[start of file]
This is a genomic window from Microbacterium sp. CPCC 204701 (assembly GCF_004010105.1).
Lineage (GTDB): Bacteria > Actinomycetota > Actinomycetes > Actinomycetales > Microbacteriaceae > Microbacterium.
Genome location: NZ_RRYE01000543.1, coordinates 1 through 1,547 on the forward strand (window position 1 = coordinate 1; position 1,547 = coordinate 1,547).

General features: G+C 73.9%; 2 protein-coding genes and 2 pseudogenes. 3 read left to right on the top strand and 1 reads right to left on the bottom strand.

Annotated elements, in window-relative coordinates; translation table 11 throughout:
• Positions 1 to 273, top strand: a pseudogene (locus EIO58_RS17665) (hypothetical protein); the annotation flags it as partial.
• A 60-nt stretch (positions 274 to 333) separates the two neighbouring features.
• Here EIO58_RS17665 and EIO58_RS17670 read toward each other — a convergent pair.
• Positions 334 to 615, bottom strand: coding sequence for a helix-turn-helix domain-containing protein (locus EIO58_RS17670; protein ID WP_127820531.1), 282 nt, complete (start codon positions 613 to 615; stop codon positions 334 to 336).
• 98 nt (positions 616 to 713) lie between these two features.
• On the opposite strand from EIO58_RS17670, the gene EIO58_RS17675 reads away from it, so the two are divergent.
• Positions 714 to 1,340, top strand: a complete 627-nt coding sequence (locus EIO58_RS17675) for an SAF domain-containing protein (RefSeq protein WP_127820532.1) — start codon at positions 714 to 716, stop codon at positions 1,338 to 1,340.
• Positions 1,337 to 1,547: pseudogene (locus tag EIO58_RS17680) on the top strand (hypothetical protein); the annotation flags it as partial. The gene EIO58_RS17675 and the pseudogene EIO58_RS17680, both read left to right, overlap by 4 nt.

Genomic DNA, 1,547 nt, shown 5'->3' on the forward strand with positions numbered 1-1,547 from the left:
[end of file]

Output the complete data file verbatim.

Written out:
This is a genomic window from Microbacterium sp. CPCC 204701 (assembly GCF_004010105.1).
Lineage (GTDB): Bacteria > Actinomycetota > Actinomycetes > Actinomycetales > Microbacteriaceae > Microbacterium.
Genome location: NZ_RRYE01000543.1, coordinates 1 through 1,547 on the forward strand (window position 1 = coordinate 1; position 1,547 = coordinate 1,547).

General features: G+C 73.9%; 2 protein-coding genes and 2 pseudogenes. 3 read left to right on the top strand and 1 reads right to left on the bottom strand.

Annotated elements, in window-relative coordinates; translation table 11 throughout:
• Positions 1 to 273, top strand: a pseudogene (locus EIO58_RS17665) (hypothetical protein); the annotation flags it as partial.
• A 60-nt stretch (positions 274 to 333) separates the two neighbouring features.
• Here EIO58_RS17665 and EIO58_RS17670 read toward each other — a convergent pair.
• Positions 334 to 615, bottom strand: coding sequence for a helix-turn-helix domain-containing protein (locus EIO58_RS17670; protein ID WP_127820531.1), 282 nt, complete (start codon positions 613 to 615; stop codon positions 334 to 336).
• 98 nt (positions 616 to 713) lie between these two features.
• On the opposite strand from EIO58_RS17670, the gene EIO58_RS17675 reads away from it, so the two are divergent.
• Positions 714 to 1,340, top strand: a complete 627-nt coding sequence (locus EIO58_RS17675) for an SAF domain-containing protein (RefSeq protein WP_127820532.1) — start codon at positions 714 to 716, stop codon at positions 1,338 to 1,340.
• Positions 1,337 to 1,547: pseudogene (locus tag EIO58_RS17680) on the top strand (hypothetical protein); the annotation flags it as partial. The gene EIO58_RS17675 and the pseudogene EIO58_RS17680, both read left to right, overlap by 4 nt.

Genomic DNA, 1,547 nt, shown 5'->3' on the forward strand with positions numbered 1-1,547 from the left: